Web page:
Terra State, Heidelberg partnering on new nursing degree

HU Logo 12.8Press release provided by Heidelberg University and Terra State Community College

TIFFIN, OHIO – December 8, 2017 – Heidelberg University and Terra State Community College are partnering to develop a Bachelor of Science in Nursing (BSN) program that will address the rising market need for more highly skilled nurses entering the healthcare profession.

Today, the two institutions took a step toward Terra Logo 12.8finalizing the program when they signed a 1+2+1 articulation agreement on Heidelberg’s campus.  When the new program is launched, nursing students would begin with one year of study at Heidelberg, proceed with two years of nursing study at Terra State and finish their Bachelor of Science in Nursing degree with a year of coursework at Heidelberg.

Academic leaders from Terra State and Heidelberg have been working to establish the groundwork for the new program.  The strengths of both institutions will be leveraged for the benefit of nursing students, who will take advantage of two years of tuition costs set by each institution. This blended model will reduce the overall educational expense for students interested in a BSN degree.

“We at Terra State Community College are so pleased to be partnering with Heidelberg University to expand educational offerings and opportunities to those interested in the nursing profession,” said Terra State President Dr. Jerome Webster. “Our faculty and staff, and especially our nursing faculty, are pleased to pledge our support to this initiative.”

Terra State is committed to working with Heidelberg “for the educational delivery of a high-quality, licensed, state-accredited and nationally accredited Registered Nurse program to Heidelberg students,” he said.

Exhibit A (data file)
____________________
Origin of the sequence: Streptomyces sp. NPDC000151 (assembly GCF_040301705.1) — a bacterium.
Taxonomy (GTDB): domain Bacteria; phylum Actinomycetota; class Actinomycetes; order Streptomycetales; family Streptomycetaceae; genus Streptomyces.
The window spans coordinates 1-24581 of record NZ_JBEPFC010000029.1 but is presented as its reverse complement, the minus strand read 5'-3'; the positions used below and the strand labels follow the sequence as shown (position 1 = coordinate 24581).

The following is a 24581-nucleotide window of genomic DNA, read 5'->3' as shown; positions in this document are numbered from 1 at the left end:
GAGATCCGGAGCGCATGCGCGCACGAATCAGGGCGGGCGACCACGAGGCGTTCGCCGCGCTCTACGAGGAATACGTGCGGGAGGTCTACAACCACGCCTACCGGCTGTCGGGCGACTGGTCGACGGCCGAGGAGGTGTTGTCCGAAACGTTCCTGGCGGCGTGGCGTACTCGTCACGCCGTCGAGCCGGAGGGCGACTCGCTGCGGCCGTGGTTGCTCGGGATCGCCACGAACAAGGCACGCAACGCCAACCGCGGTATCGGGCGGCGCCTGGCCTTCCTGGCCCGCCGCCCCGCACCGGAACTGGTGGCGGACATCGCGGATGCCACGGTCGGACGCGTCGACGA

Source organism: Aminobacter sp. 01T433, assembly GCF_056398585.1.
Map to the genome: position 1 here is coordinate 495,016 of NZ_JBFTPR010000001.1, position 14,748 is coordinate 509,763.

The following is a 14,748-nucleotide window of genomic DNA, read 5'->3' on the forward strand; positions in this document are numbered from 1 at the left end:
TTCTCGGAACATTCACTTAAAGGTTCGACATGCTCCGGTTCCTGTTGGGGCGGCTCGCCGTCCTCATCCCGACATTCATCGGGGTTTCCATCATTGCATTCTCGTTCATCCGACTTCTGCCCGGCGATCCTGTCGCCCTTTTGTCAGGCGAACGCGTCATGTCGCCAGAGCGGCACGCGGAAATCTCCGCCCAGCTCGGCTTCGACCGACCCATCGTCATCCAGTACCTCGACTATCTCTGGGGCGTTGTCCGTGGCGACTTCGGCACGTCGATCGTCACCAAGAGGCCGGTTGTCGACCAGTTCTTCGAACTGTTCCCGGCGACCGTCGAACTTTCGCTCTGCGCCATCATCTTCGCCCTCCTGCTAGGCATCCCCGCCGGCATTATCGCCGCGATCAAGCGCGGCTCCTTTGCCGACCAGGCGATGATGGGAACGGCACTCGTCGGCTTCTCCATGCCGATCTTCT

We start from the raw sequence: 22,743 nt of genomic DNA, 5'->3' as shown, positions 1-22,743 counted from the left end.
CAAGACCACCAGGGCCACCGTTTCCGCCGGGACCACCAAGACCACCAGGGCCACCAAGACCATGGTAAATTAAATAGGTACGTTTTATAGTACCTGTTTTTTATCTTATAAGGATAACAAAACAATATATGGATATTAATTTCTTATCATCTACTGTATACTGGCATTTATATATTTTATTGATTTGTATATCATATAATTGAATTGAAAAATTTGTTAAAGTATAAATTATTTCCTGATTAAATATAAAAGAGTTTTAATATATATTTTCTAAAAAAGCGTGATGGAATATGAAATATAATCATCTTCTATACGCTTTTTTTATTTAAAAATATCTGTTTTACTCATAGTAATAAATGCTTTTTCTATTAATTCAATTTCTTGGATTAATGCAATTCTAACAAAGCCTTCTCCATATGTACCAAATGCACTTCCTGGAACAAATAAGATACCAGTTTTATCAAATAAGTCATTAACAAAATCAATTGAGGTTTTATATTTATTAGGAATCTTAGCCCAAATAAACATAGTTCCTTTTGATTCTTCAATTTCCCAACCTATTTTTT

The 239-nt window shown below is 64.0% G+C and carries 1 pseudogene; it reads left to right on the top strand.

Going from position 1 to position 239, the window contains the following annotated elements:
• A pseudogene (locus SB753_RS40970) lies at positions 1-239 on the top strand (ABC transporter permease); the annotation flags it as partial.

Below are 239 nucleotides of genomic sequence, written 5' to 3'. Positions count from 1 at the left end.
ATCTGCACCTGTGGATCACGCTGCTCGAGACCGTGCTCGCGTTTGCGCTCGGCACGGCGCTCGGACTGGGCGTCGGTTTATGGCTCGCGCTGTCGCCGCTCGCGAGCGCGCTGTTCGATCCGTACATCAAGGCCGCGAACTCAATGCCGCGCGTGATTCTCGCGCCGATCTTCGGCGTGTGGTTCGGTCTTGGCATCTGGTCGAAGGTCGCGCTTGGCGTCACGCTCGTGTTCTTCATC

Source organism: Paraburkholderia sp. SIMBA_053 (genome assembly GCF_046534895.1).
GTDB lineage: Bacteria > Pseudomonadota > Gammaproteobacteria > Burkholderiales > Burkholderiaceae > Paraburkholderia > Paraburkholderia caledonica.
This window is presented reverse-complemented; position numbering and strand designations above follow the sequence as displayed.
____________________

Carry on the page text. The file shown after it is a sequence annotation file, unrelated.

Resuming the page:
Noting that the two institutions’ share a core value to place students at the center of the learning experience, Webster added, “Our partnership with Heidelberg only strengthens our transformational journey and we are thrilled to join in this collaborative and innovative partnership with such an outstanding institution.”

President Robert H. Huntington echoed those sentiments.  “Heidelberg is especially thrilled to craft this educational partnership with Terra State Community College in order to give a top-quality and affordable new professional program to students interested in a nursing career,” he said.

Huntington added that the new nursing program is the perfect intersection of the liberal arts and professional education, which has been at Heidelberg’s core since its founding. “Now is the time,” Huntington said.  “Together, we have developed an innovative learning opportunity to make the beginning, middle and end of this program very successful.  This will be a wonderful four-year experience for our students.”

In addition to both presidents, Dr. Jennifer Spielvogel, vice president for Academic Affairs at Terra State, and Dr. Beth Schwartz, vice president for Academic Affairs and provost at Heidelberg, participated in the signing ceremony.  Both thanked their faculty members who have played an important role in developing the new BSN program.

“This will be a great way to serve students at both institutions and also serve the healthcare needs of the community,” Schwartz said.

Also on hand for the signing were: Terra State representatives Susan Kajfasz, associate professor of nursing; Holly Penhos, director of nursing; and Amy Anway, dean of Allied Health, Nursing and Human Services; and Heidelberg representatives Dr. Bryan Smith, dean of the School of Natural Sciences and Allied Health Sciences; Dr. Pam Faber, professor and chair of the Biological and Environmental Sciences Department; Ryan Musgrave, assistant professor and director of athletic training; Doug Kellar, vice president for Enrollment Management; and Phil Ness, vice president for University Advancement and Marketing.